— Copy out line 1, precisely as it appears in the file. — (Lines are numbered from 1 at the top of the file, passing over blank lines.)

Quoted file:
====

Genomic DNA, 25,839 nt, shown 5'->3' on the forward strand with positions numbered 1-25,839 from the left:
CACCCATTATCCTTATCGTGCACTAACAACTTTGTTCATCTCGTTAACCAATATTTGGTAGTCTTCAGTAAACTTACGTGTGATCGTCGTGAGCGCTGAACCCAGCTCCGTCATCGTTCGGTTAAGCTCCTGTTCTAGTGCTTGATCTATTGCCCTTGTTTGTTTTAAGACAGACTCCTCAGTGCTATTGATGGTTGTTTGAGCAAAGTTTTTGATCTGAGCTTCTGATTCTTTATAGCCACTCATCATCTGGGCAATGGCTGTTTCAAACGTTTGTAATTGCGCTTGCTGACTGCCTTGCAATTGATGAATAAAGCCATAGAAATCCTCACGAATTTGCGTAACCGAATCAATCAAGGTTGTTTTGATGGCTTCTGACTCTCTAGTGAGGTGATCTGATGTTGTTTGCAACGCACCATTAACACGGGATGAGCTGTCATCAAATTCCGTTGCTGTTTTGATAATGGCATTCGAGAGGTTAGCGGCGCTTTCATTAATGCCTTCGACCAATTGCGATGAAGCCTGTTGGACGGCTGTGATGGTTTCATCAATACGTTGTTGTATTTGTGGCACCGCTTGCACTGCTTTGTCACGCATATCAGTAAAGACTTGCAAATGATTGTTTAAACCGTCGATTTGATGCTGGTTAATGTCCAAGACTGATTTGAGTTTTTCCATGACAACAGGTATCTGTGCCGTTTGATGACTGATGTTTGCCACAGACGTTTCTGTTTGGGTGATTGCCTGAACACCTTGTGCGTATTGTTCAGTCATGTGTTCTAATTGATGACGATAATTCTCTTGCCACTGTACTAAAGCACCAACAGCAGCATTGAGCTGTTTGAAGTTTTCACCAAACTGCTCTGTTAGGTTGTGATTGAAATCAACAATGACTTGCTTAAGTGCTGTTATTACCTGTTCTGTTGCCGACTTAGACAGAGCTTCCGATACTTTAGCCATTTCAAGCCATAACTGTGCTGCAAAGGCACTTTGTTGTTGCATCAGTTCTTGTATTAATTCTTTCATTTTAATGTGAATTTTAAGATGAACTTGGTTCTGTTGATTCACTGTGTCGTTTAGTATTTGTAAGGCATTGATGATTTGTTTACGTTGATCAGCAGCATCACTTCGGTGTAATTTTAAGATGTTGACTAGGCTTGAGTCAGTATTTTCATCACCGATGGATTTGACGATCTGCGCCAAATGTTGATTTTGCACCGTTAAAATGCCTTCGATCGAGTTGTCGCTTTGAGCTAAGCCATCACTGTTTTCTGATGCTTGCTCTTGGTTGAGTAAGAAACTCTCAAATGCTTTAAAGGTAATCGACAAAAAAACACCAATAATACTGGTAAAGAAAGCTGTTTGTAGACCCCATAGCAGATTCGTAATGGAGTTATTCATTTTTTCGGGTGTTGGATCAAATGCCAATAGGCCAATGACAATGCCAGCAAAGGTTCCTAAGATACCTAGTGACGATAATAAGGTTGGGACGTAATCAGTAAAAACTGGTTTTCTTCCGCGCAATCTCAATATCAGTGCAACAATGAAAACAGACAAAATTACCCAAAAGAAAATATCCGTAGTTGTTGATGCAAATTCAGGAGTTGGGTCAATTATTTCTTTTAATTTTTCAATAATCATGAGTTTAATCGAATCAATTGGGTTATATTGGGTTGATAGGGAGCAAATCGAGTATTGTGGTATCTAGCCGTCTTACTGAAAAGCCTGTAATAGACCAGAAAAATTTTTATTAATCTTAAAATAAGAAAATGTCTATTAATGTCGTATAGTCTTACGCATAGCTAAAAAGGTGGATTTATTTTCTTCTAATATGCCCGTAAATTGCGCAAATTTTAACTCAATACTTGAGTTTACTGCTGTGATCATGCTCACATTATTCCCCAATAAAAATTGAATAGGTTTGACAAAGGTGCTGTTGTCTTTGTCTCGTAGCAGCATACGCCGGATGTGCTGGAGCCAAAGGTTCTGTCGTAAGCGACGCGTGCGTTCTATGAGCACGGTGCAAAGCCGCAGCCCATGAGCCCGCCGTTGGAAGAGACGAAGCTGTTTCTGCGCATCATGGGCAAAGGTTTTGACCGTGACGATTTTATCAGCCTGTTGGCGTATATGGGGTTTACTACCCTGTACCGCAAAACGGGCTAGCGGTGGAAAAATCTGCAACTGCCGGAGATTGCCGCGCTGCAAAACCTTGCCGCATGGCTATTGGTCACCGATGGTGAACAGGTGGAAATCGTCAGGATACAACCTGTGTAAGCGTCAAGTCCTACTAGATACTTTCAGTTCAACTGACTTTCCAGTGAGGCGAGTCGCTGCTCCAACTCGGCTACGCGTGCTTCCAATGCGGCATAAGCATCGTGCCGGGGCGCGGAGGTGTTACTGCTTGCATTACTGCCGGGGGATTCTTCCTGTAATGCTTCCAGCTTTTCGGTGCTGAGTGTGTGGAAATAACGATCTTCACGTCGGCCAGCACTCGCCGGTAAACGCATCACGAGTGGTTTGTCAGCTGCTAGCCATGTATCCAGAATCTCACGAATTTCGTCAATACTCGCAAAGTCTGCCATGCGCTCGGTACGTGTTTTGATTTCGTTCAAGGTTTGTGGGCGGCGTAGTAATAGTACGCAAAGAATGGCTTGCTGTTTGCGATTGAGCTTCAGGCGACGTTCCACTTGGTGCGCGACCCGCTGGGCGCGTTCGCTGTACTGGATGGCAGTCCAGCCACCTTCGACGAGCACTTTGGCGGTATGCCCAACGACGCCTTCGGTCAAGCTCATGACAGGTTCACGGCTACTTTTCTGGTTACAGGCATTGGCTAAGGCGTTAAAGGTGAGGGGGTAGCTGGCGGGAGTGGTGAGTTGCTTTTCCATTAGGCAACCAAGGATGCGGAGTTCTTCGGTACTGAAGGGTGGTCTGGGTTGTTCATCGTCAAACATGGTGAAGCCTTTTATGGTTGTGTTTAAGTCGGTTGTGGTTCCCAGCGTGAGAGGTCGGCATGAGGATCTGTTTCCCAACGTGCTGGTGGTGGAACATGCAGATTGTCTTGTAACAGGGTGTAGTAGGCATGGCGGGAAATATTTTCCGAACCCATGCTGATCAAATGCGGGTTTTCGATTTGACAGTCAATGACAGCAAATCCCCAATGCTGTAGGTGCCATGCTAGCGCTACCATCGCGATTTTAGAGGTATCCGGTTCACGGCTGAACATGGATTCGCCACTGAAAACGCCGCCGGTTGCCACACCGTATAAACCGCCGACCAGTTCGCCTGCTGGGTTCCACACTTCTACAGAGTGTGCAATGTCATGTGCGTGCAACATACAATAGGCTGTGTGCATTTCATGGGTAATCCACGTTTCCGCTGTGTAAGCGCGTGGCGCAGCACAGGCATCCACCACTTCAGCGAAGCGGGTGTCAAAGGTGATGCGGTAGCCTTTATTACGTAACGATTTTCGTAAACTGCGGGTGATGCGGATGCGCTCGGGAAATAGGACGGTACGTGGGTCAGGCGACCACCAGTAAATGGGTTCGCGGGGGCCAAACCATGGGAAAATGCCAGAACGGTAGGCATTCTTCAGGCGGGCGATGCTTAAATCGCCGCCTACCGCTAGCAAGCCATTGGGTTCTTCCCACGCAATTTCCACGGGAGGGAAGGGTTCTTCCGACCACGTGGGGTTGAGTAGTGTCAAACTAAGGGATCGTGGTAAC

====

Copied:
Genomic DNA, 25,839 nt, shown 5'->3' on the forward strand with positions numbered 1-25,839 from the left: